Nausea. Stomach pains. Cramping. Dizziness. If you have recently changed to the ketogenic diet for its wonderful health benefits and to lose some weight, you may have also experienced some of the symptoms mentioned above.
These symptoms are just some that you may experience on the keto called commonly known as the Keto flu or also Carb flu.
This can happen when you abruptly and drastically attempt to eliminate carbohydrates from your diet.
What causes keto flu to happen?
The keto flu is caused by your body’s transition from burning sugar to burning fat for most of its energy needs.
We all know that the primary source of energy in our body is glucose (or carbohydrates).
Carbohydrates are broken down by the body into smaller sugars which are absorbed by the body and used as energy.
Carbohydrates (or carbs for short) are therefore necessary to power the human body like gasoline is necessary to power a car engine.
For this reason, it is necessary glucose is present in your body at all times.
However, when you switch from a high-carb diet to a low-carb diet, this, in turn, lowers your insulin levels.
When insulin levels drop, the body converts fat into ketones, which can be used instead of glucose.
On the ketogenic diet, your body changes its default settings and begins to burn fat for energy instead.
When this happens, your body has changed metabolic state into one known as Ketosis.
However, it takes your brain and body to adapt and get used to using fat for fuel instead of the sugar it’s usually used to.
When your insulin levels drop, your body responds by excreting more sodium in the urine, along with water.
Because of this, you’ll probably find yourself urinating a lot more often in the first week or so of a keto diet.
This change is also responsible for some of the quick weight loss that happens in the early stages of a keto diet.
However, losing a lot of water and sodium is responsible for many of the unpleasant symptoms of keto flu.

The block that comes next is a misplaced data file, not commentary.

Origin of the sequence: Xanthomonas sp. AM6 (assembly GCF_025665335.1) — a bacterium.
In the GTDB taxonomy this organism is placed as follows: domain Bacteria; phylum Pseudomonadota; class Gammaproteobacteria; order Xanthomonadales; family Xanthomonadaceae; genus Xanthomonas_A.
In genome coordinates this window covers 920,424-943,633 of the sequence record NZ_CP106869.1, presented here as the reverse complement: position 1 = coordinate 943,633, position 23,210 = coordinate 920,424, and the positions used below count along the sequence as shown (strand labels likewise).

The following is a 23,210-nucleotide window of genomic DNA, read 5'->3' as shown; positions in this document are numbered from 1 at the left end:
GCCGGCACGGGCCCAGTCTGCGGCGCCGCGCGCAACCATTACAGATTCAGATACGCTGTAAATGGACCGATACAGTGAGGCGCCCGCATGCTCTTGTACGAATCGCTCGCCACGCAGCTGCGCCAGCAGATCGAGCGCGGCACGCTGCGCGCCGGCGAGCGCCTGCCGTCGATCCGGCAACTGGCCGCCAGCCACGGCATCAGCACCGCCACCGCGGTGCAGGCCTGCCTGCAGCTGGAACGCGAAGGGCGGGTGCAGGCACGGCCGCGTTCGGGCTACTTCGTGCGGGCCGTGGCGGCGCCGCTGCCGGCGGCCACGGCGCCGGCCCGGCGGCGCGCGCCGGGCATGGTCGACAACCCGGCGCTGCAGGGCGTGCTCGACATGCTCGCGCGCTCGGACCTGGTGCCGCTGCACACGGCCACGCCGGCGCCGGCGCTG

The keto flu effects people in different ways, some may feel the symptoms more than others. However, the keto flu doesn’t have to be unbearable for anyone if the proper steps and precautions are taken to remedy it.
What are the symptoms of the Keto flu?
Symptoms of the keto flu can range from mild disturbances and brain fog to full blown flu symptoms such as diarrhea and nausea.
These symptoms normally show up about one or two days after the removal of carbs from your diet.
The levels at which you experience these symptoms vary and mostly depends on your sugar intake prior to the elimination of carbs from your diet.
For example, if your diet consists of highly refined sugar, you are more likely to experience tougher symptoms but if you had a mild sugar consumption rate, you are less likely to suffer from strong effects or symptoms of the keto flu.
One major symptom of the keto flu is the craving for sugar. Of course, this is understandable, given that your body wants to replenish the glucose content once had and by default tries to do it by taking more glucose in.
Other common symptoms to be experienced during this period include:
*Brain fog (or difficulty concentrating)
You may also like: 20 ways to beat the sugar cravings for good.
How long does the Keto Flu last?